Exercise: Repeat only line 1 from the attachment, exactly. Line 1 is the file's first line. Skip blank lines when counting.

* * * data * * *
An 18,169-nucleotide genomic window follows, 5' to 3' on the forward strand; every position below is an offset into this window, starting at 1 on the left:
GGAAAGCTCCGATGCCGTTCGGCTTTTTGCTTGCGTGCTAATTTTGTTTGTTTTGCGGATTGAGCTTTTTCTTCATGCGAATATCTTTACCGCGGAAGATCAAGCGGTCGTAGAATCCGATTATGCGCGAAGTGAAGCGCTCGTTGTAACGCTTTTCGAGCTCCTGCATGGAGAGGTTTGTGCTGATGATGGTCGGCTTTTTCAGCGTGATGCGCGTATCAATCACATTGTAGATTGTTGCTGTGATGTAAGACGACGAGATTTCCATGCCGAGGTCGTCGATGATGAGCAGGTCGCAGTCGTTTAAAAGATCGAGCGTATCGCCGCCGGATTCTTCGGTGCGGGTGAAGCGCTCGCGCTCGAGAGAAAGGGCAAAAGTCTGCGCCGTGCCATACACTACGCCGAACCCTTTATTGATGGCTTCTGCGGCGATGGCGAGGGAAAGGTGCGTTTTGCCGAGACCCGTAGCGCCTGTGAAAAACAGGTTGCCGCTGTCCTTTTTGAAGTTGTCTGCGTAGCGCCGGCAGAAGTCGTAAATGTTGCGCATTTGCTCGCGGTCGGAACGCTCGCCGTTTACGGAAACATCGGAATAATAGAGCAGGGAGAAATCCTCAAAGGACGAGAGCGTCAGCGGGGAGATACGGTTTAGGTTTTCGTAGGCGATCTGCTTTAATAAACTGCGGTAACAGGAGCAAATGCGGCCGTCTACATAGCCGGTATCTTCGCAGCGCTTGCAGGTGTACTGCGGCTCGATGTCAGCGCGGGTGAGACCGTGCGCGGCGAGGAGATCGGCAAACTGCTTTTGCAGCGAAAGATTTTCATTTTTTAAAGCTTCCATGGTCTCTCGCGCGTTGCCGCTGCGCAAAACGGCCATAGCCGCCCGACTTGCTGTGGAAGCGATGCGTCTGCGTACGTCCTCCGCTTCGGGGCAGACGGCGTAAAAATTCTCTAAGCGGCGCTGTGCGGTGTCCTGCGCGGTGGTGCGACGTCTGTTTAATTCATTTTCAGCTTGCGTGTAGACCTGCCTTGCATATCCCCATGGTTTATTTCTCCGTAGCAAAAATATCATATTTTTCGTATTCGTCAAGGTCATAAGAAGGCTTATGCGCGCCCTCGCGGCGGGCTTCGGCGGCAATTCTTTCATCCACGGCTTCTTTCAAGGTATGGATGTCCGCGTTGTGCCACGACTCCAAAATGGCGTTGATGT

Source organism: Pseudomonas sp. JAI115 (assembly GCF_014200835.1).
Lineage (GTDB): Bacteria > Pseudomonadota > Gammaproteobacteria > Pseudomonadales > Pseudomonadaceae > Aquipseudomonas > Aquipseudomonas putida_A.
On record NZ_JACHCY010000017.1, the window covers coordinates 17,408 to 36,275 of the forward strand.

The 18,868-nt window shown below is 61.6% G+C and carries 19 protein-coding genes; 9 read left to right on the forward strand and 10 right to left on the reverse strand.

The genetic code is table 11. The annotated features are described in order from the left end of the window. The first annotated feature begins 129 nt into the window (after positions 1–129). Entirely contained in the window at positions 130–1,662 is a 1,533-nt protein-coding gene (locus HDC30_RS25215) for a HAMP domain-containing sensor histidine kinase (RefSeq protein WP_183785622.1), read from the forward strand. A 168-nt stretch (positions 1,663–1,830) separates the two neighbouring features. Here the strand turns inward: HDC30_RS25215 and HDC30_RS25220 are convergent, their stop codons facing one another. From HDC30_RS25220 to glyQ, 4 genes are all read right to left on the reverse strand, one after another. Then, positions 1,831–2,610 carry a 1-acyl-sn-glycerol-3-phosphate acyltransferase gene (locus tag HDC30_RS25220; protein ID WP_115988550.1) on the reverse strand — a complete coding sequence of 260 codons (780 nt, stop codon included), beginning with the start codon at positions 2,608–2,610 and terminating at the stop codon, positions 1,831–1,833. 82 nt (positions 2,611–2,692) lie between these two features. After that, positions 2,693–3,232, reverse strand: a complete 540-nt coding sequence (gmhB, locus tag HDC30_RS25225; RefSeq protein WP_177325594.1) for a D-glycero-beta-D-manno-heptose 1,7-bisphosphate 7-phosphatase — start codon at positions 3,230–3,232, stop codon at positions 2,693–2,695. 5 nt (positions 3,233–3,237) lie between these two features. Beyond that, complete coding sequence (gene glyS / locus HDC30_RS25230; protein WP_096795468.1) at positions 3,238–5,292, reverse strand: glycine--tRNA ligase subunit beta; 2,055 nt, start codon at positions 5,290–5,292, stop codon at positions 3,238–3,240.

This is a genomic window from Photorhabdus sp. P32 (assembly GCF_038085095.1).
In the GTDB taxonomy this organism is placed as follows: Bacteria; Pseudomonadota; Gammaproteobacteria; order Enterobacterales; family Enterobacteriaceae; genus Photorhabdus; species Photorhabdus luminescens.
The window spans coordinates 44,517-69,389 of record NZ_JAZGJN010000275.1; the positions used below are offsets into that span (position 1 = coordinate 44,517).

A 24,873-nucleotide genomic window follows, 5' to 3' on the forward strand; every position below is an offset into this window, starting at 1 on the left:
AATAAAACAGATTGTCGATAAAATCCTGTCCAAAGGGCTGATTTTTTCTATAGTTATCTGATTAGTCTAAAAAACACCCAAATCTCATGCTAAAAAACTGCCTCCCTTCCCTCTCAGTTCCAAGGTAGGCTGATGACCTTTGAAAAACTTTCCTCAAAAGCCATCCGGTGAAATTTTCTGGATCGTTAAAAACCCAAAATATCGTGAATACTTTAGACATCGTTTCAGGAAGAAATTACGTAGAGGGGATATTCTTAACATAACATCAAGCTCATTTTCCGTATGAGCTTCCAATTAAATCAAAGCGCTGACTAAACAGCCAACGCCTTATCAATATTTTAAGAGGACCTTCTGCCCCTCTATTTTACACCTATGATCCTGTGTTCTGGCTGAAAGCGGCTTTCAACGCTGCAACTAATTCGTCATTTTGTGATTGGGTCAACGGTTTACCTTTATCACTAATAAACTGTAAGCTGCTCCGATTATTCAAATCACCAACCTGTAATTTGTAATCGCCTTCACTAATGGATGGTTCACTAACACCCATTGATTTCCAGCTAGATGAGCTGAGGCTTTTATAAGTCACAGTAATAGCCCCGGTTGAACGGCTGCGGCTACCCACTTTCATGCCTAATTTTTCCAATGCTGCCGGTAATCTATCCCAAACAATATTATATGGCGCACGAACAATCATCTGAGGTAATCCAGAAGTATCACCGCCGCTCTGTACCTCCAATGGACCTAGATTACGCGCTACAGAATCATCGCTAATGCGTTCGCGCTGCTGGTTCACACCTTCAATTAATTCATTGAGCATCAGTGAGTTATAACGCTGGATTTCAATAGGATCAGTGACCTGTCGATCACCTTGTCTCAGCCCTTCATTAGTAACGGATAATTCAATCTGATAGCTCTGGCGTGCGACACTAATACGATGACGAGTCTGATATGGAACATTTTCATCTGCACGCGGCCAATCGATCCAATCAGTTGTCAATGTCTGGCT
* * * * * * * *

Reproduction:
An 18,169-nucleotide genomic window follows, 5' to 3' on the forward strand; every position below is an offset into this window, starting at 1 on the left: